Seven (Civilian) Planes That Made The Boeing Company (BA) Great

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Beware: I suspect this article will please precisely no one. Consider yourself forewarned.

After two weeks that have seen two The Boeing Company (NYSE:BA) planes left burning on the tarmac, I’ve been asked to remind investors of the bigger picture at Boeing — to pen a piece on the seven planes that made The Boeing Company (NYSE:BA) great.

Of course, boiling down the history of a century-old plane builder to just seven important models must be an exercise in triage. Do we limit our choices to Boeing qua The Boeing Company (NYSE:BA), or do McDonnell-Douglas (or even just Douglas) birds deserve to roost among these rankings? (Sure. Why not?) Do we count military warplanes, in addition to civilian airliners? (No. At least not in today’s column.) And how far back in time shall we search for the roots of The Boeing Company (NYSE:BA)’s greatness, and how far into the future dare we guess its success may reach?

The only certainty is this: Anyone who knows Boeing at all is going to disagree with at least some of these choices. So be it. Without further ado, here are my nominations for the seven planes that made The Boeing Company (NYSE:BA) a great company — and that give us some assurance this company has the staying power to remain great despite its recent setbacks.

Boeing 80

Boeing 80, Source: Boeing.

First flown in 1928, the Model 80 was the plane that got Boeing off the ground. It was the company’s first airplane built specifically for passenger transport, carrying first a dozen passengers, then later upgraded to the Model 80A-1, which could carry 18. It was the plane The Boeing built to compete with rival passenger aircraft from Fokker and (if you can believe it) Ford Motor Company (NYSE:F), and it eventually became the first plane with a stewardess on board to hand out refreshments (a registered nurse, Ellen Church, landed the first stewardess berth in 1930).

In its reconfigured 80A-1 iteration, the Model 80 sported an 80-foot wingspan and could fly as far as 460 miles.

Boeing 314 Clipper

Boeing 314, Source: Boeing.

Perception is a powerful thing. When selling an airplane to an airline, there can hardly be a more potent marketing tool than a line like this: “And did you know this is the plane the president picked to fly on?”

Well, in 1943, in the middle of World War II, President Franklin D. Roosevelt flew to Casablanca aboard the Dixie Clipper, a Boeing 314 — making the 314 the effectively the very first “Air Force One.” (They didn’t call it that, of course. Not least because at the time, the U.S. didn’t actually have an Air Force.)

The Boeing 314 enjoyed some commercial success as well. It was first flown in 1938, and 12 of the planes were built before WWII broke out. Designed to spec for Pan American World Airways as a “flying boat” capable of carrying passengers to Europe, the 314 could carry 74 passengers in style and boasted a flight range of 3,500 miles. With a wingspan of 152 feet, the deep-chested 314 was more than twice as big as the Model 80.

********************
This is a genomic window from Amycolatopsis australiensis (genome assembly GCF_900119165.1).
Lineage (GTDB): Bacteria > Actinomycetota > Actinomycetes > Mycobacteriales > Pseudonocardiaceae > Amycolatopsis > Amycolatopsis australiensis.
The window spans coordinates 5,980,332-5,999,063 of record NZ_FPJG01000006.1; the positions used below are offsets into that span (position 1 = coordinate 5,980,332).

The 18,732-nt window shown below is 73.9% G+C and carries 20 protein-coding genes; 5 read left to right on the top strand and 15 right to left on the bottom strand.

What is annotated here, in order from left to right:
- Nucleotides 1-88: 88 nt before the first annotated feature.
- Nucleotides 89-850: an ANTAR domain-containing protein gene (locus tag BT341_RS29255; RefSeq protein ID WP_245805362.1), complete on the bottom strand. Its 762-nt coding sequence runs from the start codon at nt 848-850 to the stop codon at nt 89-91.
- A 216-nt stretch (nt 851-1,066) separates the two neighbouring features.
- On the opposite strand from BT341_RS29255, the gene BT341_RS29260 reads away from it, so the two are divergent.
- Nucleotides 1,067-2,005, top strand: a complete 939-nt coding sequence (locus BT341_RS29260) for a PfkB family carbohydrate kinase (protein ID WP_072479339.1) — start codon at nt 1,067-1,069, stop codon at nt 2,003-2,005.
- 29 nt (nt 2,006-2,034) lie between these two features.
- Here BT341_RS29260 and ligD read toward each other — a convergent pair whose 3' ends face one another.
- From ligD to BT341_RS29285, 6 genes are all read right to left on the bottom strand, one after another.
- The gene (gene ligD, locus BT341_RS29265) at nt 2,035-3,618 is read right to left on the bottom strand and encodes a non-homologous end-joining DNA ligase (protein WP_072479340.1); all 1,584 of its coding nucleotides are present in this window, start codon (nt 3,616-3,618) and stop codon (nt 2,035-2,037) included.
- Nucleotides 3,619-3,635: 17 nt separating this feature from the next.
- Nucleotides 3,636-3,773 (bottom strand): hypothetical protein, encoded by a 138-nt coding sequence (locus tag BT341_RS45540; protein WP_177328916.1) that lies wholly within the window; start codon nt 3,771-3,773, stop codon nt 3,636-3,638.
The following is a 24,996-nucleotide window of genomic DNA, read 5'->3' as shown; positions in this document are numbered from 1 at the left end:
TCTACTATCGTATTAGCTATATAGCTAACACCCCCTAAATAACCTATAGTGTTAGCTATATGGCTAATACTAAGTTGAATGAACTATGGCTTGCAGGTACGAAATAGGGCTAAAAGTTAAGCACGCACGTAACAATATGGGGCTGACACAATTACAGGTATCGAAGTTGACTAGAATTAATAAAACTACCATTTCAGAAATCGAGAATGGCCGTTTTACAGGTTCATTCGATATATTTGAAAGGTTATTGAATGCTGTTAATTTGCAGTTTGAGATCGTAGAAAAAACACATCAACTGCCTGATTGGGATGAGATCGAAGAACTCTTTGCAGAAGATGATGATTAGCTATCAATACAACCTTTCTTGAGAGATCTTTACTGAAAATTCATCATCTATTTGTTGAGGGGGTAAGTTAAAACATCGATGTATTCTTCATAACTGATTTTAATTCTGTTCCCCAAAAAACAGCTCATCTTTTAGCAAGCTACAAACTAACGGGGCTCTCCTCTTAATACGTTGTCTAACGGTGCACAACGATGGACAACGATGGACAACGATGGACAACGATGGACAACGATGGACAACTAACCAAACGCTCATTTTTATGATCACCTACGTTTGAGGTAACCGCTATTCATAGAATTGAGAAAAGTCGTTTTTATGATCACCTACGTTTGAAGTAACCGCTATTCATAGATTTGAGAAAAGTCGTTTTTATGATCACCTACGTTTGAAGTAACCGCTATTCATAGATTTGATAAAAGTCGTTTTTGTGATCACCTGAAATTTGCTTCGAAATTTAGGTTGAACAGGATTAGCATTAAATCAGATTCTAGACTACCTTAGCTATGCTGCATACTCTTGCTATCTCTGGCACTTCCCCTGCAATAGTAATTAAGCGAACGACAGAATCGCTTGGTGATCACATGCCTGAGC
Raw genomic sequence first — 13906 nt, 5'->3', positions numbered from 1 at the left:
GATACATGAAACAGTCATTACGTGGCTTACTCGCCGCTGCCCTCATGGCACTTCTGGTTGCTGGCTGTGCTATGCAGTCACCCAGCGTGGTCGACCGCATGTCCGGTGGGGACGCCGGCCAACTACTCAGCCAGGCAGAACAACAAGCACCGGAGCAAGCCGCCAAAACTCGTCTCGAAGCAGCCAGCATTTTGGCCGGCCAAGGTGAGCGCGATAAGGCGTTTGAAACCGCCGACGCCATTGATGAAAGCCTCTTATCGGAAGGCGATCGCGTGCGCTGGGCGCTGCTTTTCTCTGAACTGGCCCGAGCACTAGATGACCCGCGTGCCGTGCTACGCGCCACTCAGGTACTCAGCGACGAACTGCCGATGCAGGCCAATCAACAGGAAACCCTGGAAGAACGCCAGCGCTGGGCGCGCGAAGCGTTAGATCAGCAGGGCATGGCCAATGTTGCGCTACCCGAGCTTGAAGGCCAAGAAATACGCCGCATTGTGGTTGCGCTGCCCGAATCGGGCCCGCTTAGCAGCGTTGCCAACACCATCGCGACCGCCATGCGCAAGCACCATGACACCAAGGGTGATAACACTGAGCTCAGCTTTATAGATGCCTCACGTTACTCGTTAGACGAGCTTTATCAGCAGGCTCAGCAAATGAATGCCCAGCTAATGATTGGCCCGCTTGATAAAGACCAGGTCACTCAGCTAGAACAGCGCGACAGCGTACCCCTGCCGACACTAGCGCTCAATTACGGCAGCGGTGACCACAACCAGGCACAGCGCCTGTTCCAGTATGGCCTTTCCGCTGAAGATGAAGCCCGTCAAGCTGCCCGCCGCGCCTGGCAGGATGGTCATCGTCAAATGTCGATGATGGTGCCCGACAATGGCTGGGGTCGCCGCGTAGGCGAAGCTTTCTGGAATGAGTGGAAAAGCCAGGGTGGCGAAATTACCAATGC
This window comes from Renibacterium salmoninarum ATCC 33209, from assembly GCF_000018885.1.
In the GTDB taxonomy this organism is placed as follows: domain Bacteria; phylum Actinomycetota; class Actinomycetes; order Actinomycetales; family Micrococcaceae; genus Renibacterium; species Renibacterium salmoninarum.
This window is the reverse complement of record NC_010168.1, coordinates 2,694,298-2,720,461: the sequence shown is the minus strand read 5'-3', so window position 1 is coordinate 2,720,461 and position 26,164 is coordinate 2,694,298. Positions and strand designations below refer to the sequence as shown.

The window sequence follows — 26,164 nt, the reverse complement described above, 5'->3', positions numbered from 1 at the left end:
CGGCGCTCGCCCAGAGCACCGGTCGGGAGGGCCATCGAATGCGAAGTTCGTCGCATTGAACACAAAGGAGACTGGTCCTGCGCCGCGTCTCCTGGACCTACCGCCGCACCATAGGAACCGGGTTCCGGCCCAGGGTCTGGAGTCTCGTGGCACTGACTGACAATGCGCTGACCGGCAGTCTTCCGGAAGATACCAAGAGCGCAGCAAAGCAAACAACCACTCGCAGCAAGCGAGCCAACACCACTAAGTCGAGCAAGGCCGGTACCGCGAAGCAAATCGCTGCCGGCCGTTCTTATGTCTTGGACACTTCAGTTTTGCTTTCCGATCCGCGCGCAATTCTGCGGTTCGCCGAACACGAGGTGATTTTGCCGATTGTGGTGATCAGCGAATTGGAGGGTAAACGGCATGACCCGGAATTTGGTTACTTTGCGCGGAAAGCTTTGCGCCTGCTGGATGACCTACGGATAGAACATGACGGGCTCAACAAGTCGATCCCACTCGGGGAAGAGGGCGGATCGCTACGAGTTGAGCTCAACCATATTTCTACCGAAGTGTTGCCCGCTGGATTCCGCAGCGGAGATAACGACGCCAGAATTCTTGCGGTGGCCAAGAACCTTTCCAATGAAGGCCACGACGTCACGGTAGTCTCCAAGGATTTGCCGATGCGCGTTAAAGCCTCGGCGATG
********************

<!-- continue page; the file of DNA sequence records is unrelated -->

Douglas DC-3

Douglas DC-3, Source: Boeing.

Sometimes, great mergers create greater companies. If you’ve ever wondered why McDonnell Aircraft bought Douglas Aircraft in 1967, or why Boeing merged with McDonnell Douglas 30 years later, the answer can be summed up in one hyphenated word: DC-3.

It wasn’t as big as the Boeing 314, with a smaller wingspan and a shorter range. Yet Boeing modestly calls the DC-3, first flown in 1935, “the greatest airplane of its time,” and perhaps “the greatest of all time.” Many people agree.

Originally built for American Airlines (now US Airways Group Inc (NYSE:LCC) ), the plane soon gained a fan in United Airlines (now United Continental Holdings Inc (NYSE:UAL) ) — and then it went on to win sales contracts at nearly three dozen airlines and to (in alliance with its DC-2 predecessor) capture more than 90% of the air-passenger market. The DC-3 carried 28 passengers, or slept 14, which doesn’t sound like a lot in today’s terms. But it was the first plane capable of carrying enough passengers, and carrying them fuel-efficiently enough, to earn its airline owners a profit.

One testament to the plane’s quality? Hundreds of DC-3s are still flying today, nearly four score years after the plane was first built.

Boeing 707

Boeing 707, Source: Boeing.

Built around the bones of the KC-135 military aerial refueling tanker in 1957, the Boeing 707 got off to a troubled start. Not all that unlike with the 787 today, The Boeing Company (NYSE:BA) made a lot of big bets on the 707, and these bets came to define the company — and the industry, in time.

For example, the 707 standardized Boeing and industry practice of putting the passenger door on the left side of the plane, and installing doors both fore and aft. Boeing also gambled big on customizing the base model plane (130-foot wingspan, 3,000-mile range) to the requirements of multiple customers. It built longer-range models for far-off Australia’s Qantas Airways, and it tweaked the plane to accept bigger engines for high-altitude flights among South American airlines. That was quite a change from the old practice of drawing up entirely new airplanes at the request of individual customers such as American and United.

Such tweaks cost some money, sure. But they also helped Boeing grab market share from rival Douglas Aircraft. Ultimately, Boeing sold 856 of the planes.

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